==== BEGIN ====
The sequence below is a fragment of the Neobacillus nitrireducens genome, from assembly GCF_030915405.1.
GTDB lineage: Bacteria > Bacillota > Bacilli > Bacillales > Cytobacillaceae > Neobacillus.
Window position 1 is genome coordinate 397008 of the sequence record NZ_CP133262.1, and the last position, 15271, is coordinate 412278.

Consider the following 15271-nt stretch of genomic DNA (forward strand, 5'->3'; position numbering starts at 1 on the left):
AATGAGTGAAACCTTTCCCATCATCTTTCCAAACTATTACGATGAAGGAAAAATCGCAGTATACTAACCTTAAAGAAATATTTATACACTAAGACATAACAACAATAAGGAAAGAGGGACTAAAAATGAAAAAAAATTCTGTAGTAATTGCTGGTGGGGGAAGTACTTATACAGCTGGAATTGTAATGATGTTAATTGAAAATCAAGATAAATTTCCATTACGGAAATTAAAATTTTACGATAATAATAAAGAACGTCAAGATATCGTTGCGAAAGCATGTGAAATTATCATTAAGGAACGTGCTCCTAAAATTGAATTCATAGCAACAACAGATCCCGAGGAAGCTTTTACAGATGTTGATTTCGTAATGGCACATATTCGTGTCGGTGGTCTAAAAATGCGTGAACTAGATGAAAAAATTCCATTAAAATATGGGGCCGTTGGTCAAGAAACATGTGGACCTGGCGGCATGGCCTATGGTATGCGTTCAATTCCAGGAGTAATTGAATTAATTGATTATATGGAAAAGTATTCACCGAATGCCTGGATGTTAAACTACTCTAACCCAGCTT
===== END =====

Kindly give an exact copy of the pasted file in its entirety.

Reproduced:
The sequence below is a fragment of the Neobacillus nitrireducens genome, from assembly GCF_030915405.1.
GTDB lineage: Bacteria > Bacillota > Bacilli > Bacillales > Cytobacillaceae > Neobacillus.
Window position 1 is genome coordinate 397008 of the sequence record NZ_CP133262.1, and the last position, 15271, is coordinate 412278.

Consider the following 15271-nt stretch of genomic DNA (forward strand, 5'->3'; position numbering starts at 1 on the left):
AATGAGTGAAACCTTTCCCATCATCTTTCCAAACTATTACGATGAAGGAAAAATCGCAGTATACTAACCTTAAAGAAATATTTATACACTAAGACATAACAACAATAAGGAAAGAGGGACTAAAAATGAAAAAAAATTCTGTAGTAATTGCTGGTGGGGGAAGTACTTATACAGCTGGAATTGTAATGATGTTAATTGAAAATCAAGATAAATTTCCATTACGGAAATTAAAATTTTACGATAATAATAAAGAACGTCAAGATATCGTTGCGAAAGCATGTGAAATTATCATTAAGGAACGTGCTCCTAAAATTGAATTCATAGCAACAACAGATCCCGAGGAAGCTTTTACAGATGTTGATTTCGTAATGGCACATATTCGTGTCGGTGGTCTAAAAATGCGTGAACTAGATGAAAAAATTCCATTAAAATATGGGGCCGTTGGTCAAGAAACATGTGGACCTGGCGGCATGGCCTATGGTATGCGTTCAATTCCAGGAGTAATTGAATTAATTGATTATATGGAAAAGTATTCACCGAATGCCTGGATGTTAAACTACTCTAACCCAGCTT